Jessica Dubé (born October 29, 1987) is a Canadian figure skater who is best known for her pairs career with Bryce Davison. They are the 2008 World bronze medallists, the 2009 Four Continents silver medallists, and three-time Canadian national champions (2007, 2009, 2010). They represented Canada at the 2006 and 2010 Winter Olympics. With later partner Sébastien Wolfe, Dubé is the 2012 Canadian national silver medallist.

Jessica Dubé
Skate Canada 2008 Jessica Dubé Bryce Davison Podium.jpg
Dubé and Davison at 2008 Skate Canada International
Personal information
Country represented Canada
Born (1987-10-29) October 29, 1987 (age 32)
Drummondville, Quebec, Canada
Home townVarennes, Quebec, Canada
Height1.58 m (5 ft 2 in)
Former partnerSébastien Wolfe
Bryce Davison
Samuel Tetrault
Former coachAnnie Barabé, John Zimmerman, Sophie Richard, Yvan Desjardins, David Pelletier
Former choreographerSébastien Britten, David Wilson, Lori Nichol, Pasquale Camerlengo
Skating clubDrummondville CPA
Former training locationsContrecœur, Quebec
Began skating1991
RetiredJanuary 9, 2013
ISU personal best scores
Combined total192.78
2008 Worlds
Short program68.66
2008 Worlds
Free skate124.12
2008 Worlds


Early yearsEdit

Jessica Dubé began skating at age four.[1] She eventually took up pair skating and competed for a few seasons with Samuel Tetrault. During the 2002–03 season, they won silver at the Junior Grand Prix Final and also became Canadian junior champions.

Partnership with DavisonEdit

Dubé teamed up with Bryce Davison in July 2003.[1] The two had a successful junior career before moving up to the senior level in 2005–06. They placed 10th at the 2006 Winter Olympic Games and 7th at the World Championships that same season. She has also competed in singles skating. Her highest finish in the senior ladies' event at the Canadian Championships was 6th in 2008; internationally, she was a medallist at two junior Grand Prix events.

In the summer of 2006, Dubé suffered an injury in practice and was removed from the ice on a backboard; she had knee surgery in September. They trained both short and long programs for nationals, while Jessica also trained a short program for the singles event. They won their first national crown in Nova Scotia at the 2007 Canadian Championships. After an on-ice accident at the 2007 Four Continents (see below), they made a comeback a month later at the World Championships, where they again finished seventh.

Dubé and Davison on the podium at 2008 Worlds

Dube and Davison had a breakthrough season in 2007–08. They won their first Grand Prix medals, including a gold at 2007 Skate America. They lost the national title to Anabelle Langlois and Cody Hay at the 2008 Canadian Championships, but two months later at the World Championships, they won the bronze medal after finishing second in the long program;[2] they set personal best scores in each segment of the event and overall.

The next two seasons did not prove as successful, and while they regained and then defended their national title, the pair were unable to repeat their success at the World Championships. Their top placement during this time was a second-place finish at the 2009 Four Continents Championships. Dube and Davison were part of Team Canada at the inaugural World Team Trophy in April 2009. In the 2009–10 Olympic season, they medalled at both Grand Prix events but did not qualify for the Grand Prix final. They were sixth at the Olympics and at Worlds.

Dubé and Davison withdrew from 2010 Skate Canada International after Davison suffered a knee injury.[3] Davison underwent season-ending surgery to reattach a broken piece of bone.[4]

Dubé elected to compete as a singles skater in 2010–11.[5] She qualified for Canadian Nationals, and competed in the ladies' event for the first time in three years, her last appearance being in 2008 when she finished 6th.[6][7] Despite falling ill with a virus on the morning of the free skate, she skated to a 6th-place finish in 2011.[8]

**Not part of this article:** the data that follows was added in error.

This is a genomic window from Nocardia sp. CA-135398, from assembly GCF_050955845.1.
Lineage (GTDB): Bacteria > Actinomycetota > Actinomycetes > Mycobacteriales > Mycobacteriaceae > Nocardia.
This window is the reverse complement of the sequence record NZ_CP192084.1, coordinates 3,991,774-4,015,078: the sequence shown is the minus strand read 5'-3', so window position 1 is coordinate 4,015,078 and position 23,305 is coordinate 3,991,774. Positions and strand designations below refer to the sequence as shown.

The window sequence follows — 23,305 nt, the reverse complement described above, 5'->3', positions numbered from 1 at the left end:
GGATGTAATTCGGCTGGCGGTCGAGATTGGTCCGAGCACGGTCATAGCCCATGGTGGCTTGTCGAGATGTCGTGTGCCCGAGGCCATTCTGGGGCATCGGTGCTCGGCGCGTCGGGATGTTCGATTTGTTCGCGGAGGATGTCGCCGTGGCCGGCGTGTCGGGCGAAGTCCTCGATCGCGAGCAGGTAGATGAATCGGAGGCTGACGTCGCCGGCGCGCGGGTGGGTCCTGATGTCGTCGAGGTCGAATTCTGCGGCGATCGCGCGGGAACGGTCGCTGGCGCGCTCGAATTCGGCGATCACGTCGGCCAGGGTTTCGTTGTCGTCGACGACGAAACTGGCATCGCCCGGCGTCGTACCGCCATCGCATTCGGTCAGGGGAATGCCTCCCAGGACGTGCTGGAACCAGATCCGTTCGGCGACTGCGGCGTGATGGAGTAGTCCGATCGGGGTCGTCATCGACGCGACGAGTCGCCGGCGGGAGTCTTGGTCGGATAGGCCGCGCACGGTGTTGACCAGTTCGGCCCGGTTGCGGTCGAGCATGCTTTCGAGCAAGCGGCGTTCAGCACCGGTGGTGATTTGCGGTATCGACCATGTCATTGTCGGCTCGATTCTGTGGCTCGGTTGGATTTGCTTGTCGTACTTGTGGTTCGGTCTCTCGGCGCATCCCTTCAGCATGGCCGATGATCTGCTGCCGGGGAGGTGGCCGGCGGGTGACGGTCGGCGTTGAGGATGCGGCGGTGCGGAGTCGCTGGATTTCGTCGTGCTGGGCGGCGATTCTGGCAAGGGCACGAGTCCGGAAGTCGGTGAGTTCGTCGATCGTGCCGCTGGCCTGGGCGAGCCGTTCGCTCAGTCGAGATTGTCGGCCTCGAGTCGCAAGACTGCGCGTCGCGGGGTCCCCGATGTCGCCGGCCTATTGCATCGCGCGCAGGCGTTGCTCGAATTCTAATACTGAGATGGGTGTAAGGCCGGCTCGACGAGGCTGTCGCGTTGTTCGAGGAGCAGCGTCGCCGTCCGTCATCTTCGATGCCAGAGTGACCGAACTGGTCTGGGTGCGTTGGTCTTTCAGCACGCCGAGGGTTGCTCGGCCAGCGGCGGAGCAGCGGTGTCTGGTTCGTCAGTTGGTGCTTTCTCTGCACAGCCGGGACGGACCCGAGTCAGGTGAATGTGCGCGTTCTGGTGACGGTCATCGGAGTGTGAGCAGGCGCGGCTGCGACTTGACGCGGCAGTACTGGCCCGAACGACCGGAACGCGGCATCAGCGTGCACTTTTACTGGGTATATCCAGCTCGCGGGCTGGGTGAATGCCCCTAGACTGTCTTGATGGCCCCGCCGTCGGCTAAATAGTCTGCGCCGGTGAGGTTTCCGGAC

Dubé and Davison announced the end of their partnership on March 10, 2011.[9][10][11][12] Dubé said she intended to continue as a singles skater but did not rule out returning to pair skating in the future.[9]


On February 8, 2007, Dubé was struck in the face by the blade of Davison's skate during the free skate segment at the Four Continents Championships in Colorado Springs. The pair were on their third rotation of a side-by-side camel spin, in which one leg is horizontal during the spin, when they began to drift towards one another, causing her face and his skate blade to connect. She immediately fell to the ice and clutched at her face as blood pooled on the ice. Davison comforted her as the medical staff put her on a stretcher and took her to Memorial Hospital.[13] She underwent surgery that night, receiving 83 stitches to repair a laceration on her left cheek and nose.[7][14] Her eye was not affected and nothing was broken. Both skaters were later treated for post-traumatic stress disorder, but by March 2007 they had returned to competition together.[15]

In April 2009, at the gala exhibition of the 2009 World Team Trophy in Tokyo, Dubé accidentally struck Davison on the head during a triple twist; he was unable to catch her and she crashed to the ice, hitting her head.[16][17] Dubé and Davison were hospitalized as a precautionary measure, but neither was seriously injured.[18][19]

Partnership with WolfeEdit

On April 17, 2011, Dubé announced that she had teamed up with Sébastien Wolfe.[20][21] The pair made their competitive debut at the Liberty Summer competition in July, winning the free skate.[22] They are coached by Annie Barabe and also work with John Zimmerman on pair elements.[23] Dubé and Wolfe made their international debut together at the 2011 Nebelhorn Trophy, where they finished 6th.[11] They competed at two Grand Prix events, 2011 Skate Canada International, where they finished 5th, and 2011 Trophee Eric Bompard, where they were 6th. Dubé and Wolfe won the silver medal at the 2012 Canadian Championships and were assigned to Four Continents and Worlds. At the 2012 Four Continents, they finished 8th.

In the 2012–2013 season, Dube and Wolfe were assigned two Grand Prix events, the 2012 Skate America and 2012 Rostelecom Cup, but withdrew from both. Dubé had an injury to her right foot which affected their training.[24] After several months of consideration, Dubé and Wolfe announced on January 9, 2013 that they had both decided to retire from competition.[24] Dubé has completed her initial National Coaching Certification Program (NCCP) and begun coaching alongside Yvan Desjardins and Michelle Godbout.[24]

Personal lifeEdit

Dubé has an older sister, Veronique, who competed at the national level.[1] Dubé lost part of a finger in a lawnmower accident at the age of four.[25] Following her competitive retirement, Dubé moved to Montreal where she is a student at Concordia University.[24]


Dubé competing in the ladies' event at the 2011 Canadian Nationals

With WolfeEdit